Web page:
Part of me wishes I could say I have figured it all out. We have met with members of Knesset, Israeli academics, representatives from the Arab community, and Palestinian leaders and business people. We have traveled intellectually through difficult conversations on rocky terrain trying to understand this complex reality called Israel. And that is just two days worth of experiences.
Israel is a paradox, a combination of contradictory ideas that form this amazing country. There is a constant tension about living in a world as it is but aspiring for how it should be. It is fair to want to see justice, equality, security, and compassion manifest in daily life, expressed in civic society, enacted in government agencies and yet it is not an easy task nor does it always happen.
We traveled to the Rachel Crossing between Jerusalem and Bethlehem. We arrived early in the morning as many Palestinians entered into Israel to work. Dr. Yoaz Hendel, the founder of Blue and White Human Rights, met us there and took us through in the same way the Palestinians enter the country from the West Bank. It had the same feel as standing in line at passport control or TSA screening in the states. However, most of us don’t have to do this every day. We also met Israeli soldiers, who were in their early 20’s who told us they work very hard with the Palestinian authorities to create a smooth crossing from the West Bank into Israel. I was surprised to learn that they let women and people going in for health reasons to pass through more quickly through a special dedicated line. It was very clear how important it is for the soldiers and the group Dr. Hendel formed to ensure as much humanity as possible. I believe their good will efforts despite the difficulty to manage the thousands of people who cross each day. I also felt their frustration of being the number ONE destination of human rights groups who prefer to come to Israel because it is safer than other places in the world and who are determined to find some abuse to document. Are there difficulties? For sure. Are they intentional? Not clear. Just last week, one of the women who were allowed to pass through stabbed a soldier in the neck. It was a grave but not fatal wound. Everyone is concerned for his or her own safety and well being wherever they live and wherever they are going. Good will is certainly present but so are restrictions. They have to endure these contradictions.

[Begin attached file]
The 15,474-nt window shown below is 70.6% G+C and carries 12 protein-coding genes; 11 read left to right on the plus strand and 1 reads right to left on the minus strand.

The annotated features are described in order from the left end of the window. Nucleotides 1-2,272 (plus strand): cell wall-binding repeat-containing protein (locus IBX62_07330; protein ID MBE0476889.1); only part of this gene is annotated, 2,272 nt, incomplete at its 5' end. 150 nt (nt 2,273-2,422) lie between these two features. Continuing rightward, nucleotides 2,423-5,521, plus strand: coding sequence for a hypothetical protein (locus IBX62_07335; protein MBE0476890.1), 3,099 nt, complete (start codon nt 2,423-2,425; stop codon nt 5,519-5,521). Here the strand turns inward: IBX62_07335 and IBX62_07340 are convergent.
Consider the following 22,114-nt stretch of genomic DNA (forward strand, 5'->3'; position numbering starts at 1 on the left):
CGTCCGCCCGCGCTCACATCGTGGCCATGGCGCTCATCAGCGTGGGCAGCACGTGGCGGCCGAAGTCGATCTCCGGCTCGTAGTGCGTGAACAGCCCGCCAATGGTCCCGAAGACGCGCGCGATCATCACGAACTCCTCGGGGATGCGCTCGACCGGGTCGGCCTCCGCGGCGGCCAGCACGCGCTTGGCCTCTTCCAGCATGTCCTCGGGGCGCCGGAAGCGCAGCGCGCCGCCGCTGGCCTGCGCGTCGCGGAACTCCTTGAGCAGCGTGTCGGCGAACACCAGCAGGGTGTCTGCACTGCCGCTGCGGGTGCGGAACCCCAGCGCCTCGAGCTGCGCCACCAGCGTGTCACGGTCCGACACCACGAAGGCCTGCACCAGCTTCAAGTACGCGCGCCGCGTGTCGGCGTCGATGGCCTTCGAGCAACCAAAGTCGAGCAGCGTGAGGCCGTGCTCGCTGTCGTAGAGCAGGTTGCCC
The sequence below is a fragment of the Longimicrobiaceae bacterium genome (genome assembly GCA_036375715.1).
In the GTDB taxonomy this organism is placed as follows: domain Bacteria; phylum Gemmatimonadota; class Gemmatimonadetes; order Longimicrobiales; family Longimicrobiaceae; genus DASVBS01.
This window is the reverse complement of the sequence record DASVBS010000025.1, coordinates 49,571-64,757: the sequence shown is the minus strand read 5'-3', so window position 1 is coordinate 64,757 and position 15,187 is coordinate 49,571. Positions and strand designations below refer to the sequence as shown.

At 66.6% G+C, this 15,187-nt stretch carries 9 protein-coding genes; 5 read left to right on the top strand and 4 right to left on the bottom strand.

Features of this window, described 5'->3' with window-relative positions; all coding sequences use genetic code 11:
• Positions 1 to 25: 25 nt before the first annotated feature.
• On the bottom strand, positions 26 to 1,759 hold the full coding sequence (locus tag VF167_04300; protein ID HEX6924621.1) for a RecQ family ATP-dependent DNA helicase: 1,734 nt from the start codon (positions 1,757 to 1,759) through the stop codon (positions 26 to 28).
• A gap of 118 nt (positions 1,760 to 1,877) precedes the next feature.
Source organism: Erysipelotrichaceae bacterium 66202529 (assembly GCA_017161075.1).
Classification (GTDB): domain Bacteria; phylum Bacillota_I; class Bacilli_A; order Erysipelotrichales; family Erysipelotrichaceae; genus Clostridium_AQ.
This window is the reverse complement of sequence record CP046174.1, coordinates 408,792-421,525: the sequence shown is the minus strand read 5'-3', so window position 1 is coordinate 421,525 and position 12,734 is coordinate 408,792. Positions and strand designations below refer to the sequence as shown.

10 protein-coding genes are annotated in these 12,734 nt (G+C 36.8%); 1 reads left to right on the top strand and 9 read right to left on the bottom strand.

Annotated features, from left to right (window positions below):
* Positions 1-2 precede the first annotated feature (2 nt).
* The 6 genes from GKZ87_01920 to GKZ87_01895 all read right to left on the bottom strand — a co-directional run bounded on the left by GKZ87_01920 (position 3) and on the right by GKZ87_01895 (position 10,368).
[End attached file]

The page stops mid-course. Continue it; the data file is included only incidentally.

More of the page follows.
Attorney Mohammad Darawshe, an Israeli citizen, from the village of Iksal, whose children are the 28th! generation living in this land. His work centers on Arab/Israel relations. He has served members of the Arab party in the Knesset and knows his way around the Israeli government. And yet, even as a full citizen of the state, his opportunities are different that his Jewish Israeli neighbors. He works for social, economic, and political equality and still watches as the schools his daughters attend do not have the same opportunities. He smiles with pride about the number of Arab doctors, nurses, and dentists. His daughter will finally attend medical school this year. We applaud. Israeli Arabs populate the healthcare field in higher percentages. We witness his pain of wanting equal access and devoting his life to working toward that end. He tells us, “Politics is the art of what is possible, what you can do, not what you can believe.” He lives in a paradox, too.
We traveled into the middle of the West Bank to a planned community called Rawabe. The land used to be desert. Now it is filled with neighborhoods built around playgrounds, movie theatres, fields, and places for business. No one has moved in yet. In August, the first residents who have bought these beautiful apartments will move in. There is great excitement in the air as our bus passes through this self-sufficient inspirational community. We are awed by this mammoth effort of self-empowerment for the Palestinian people. It is a testimony to a desire to create a stable environment and home in which to live and thrive. It hasn’t been easy to build. There were difficult negotiations with Israel to get water into the city. It took years to resolve. Everyone knows the story. The Palestinian Authority has not kept its promises to provide assistance. Despite the difficulties, their excitement was contagious and we felt the energy this endeavor was bringing to the Palestinians.
Lastly, the reaction to the US agreement with Iran remains ever present. As people here worry over the potential for Iran to finance more terrorism with the billions of dollars it will receive as the sanctions are lifted and whether or not any agreement can truly deter nuclear proliferation, they vacillate between, as Ari Shavit has written, “prophets of doom” and “dynamic diplomatic players.” There is much more yet to be said, written, and resolved. The feeling of vulnerability and the continued existential threats Israel has faced is still everywhere even though the coffee shops, restaurants, streets, and shops are filled with Israel’s citizens living their daily lives.
Israel is a beautiful paradox with much strength and perseverance demonstrated by the Palestinians, the Arabs, and the Jews.
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